Muslim Man Blocked From GOP Chair Nom—‘Islam & Christianity Don’t Mix’

A Christian pastor attempted to halt a Muslim man's precinct chair nomination because he believed Islam was not in line with the views of the Republican Party.

To demonstrate the extent to which religion rules the Republican Party, a Muslim man in Harris County, Texas was temporarily prevented from serving as a precinct chair in his local Republican Party because to one member of the party, “Islam and Christianity don’t mix.”

Harris County contains Houston, which houses the largest Muslim population in Texas. Syed Ali, a 62-year-old longtime Republican, was voted to become a precinct chair, having been “nominated by [precinct] committee and voted on by the local party," according to Gawker.

This was passing during the meeting when local pastor and party chaplain Trebor Gordon interrupted with a motion to block the nomination, feeling the need to publicly express his bigoted views.

“Islam and Christianity do not mix,” Gordon lectured. “During my prayer, this man did not bow his head. During the pledge of allegiance, he did not utter a word. He didn’t even try to fake it and move his lips.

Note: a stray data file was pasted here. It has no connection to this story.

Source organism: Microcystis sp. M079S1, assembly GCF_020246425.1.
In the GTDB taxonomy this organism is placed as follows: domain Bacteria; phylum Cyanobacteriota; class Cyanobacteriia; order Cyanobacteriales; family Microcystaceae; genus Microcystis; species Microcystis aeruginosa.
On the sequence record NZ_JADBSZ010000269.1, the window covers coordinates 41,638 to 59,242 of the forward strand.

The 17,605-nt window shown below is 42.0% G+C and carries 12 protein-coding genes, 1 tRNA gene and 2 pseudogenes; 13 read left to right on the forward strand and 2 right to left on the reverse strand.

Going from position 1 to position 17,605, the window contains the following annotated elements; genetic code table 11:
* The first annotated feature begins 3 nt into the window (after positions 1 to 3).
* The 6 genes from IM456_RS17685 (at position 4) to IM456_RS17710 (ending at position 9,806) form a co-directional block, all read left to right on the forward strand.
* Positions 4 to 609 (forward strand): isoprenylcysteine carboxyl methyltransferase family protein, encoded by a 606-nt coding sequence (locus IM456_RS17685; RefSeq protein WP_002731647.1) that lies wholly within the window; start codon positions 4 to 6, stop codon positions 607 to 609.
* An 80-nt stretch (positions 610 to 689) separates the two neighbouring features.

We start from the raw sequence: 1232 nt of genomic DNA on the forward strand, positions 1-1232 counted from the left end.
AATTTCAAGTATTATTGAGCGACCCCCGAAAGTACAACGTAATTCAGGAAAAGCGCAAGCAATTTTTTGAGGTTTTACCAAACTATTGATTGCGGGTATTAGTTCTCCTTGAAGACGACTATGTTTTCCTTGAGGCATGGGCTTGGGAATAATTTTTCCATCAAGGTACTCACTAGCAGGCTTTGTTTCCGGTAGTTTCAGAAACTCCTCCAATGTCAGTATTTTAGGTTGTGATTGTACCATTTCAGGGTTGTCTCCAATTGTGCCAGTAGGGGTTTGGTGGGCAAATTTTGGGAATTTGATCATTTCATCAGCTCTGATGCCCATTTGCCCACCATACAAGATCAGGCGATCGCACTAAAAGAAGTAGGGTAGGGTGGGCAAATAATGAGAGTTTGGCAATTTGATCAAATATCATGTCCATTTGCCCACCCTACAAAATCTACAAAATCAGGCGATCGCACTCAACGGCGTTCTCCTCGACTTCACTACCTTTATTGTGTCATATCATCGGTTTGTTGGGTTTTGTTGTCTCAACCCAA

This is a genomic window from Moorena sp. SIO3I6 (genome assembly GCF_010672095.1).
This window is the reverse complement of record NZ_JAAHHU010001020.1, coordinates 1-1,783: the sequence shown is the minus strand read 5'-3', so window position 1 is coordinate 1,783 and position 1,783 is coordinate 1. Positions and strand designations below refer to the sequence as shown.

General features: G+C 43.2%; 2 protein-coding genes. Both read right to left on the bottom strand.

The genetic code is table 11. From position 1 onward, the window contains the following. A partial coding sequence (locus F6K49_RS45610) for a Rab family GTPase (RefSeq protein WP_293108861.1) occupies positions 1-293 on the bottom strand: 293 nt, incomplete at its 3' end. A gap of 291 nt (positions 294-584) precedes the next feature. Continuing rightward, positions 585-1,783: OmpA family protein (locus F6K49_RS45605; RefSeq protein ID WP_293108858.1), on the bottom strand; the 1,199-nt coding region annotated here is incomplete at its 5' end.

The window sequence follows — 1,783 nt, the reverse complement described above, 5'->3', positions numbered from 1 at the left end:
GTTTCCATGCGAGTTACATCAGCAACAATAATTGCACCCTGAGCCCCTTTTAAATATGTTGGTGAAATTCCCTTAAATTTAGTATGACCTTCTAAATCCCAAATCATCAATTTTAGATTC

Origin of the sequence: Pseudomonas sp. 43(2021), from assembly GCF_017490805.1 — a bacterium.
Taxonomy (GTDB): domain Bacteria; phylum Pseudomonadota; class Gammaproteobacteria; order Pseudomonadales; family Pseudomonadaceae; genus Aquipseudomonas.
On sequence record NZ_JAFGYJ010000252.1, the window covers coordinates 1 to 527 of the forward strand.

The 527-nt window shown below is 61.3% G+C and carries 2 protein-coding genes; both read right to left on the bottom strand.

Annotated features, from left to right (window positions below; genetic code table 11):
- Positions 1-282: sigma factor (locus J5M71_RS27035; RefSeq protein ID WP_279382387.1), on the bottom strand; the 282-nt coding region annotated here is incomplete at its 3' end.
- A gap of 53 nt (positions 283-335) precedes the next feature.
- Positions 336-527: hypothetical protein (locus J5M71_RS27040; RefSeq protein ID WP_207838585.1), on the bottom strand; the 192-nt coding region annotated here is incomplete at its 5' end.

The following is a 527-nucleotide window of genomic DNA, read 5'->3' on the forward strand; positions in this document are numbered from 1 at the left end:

If you believe that a person can practice Islam and agree to the foundational principles of the Republican Party, it’s not right. It’s not true. It can’t happen. There are things on our platform that he and his beliefs are total opposite.”

Gordon appears to be unaware that all branches of the U.S. government operate on a fundamental separation of church and state—Christianity is no more tied to the Republican Party than Islam.

According to the Washington Post, his pronouncement was met with disbelief—precinct chair Felicia Winfree Cravens recounted that, “There were more shocked faces in that room than you could count.”

The room began to debate Gordon’s motion, with one man even questioning whether Islam was a religion. Ultimately, the majority voted in favor to appoint Ali, although as the Post notes, “numerous people [could] be heard agreeing with Gordon’s motion to block [Ali.]”

This level of ignoranceand discrimination in 2016 is unfathomable— even Ben Carson said earlier this year that Islam is not consistent with the U.S. Constitution.

While it is commendable that the majority of Republicans in this particular room voted for Ali, religious discrimination is unfortunately still deeply seeded within our political parties that seem inextricably bound to Christianity. 

Banner Image Credit: Unsplash / Julie Johnson

View Comments

Recommended For You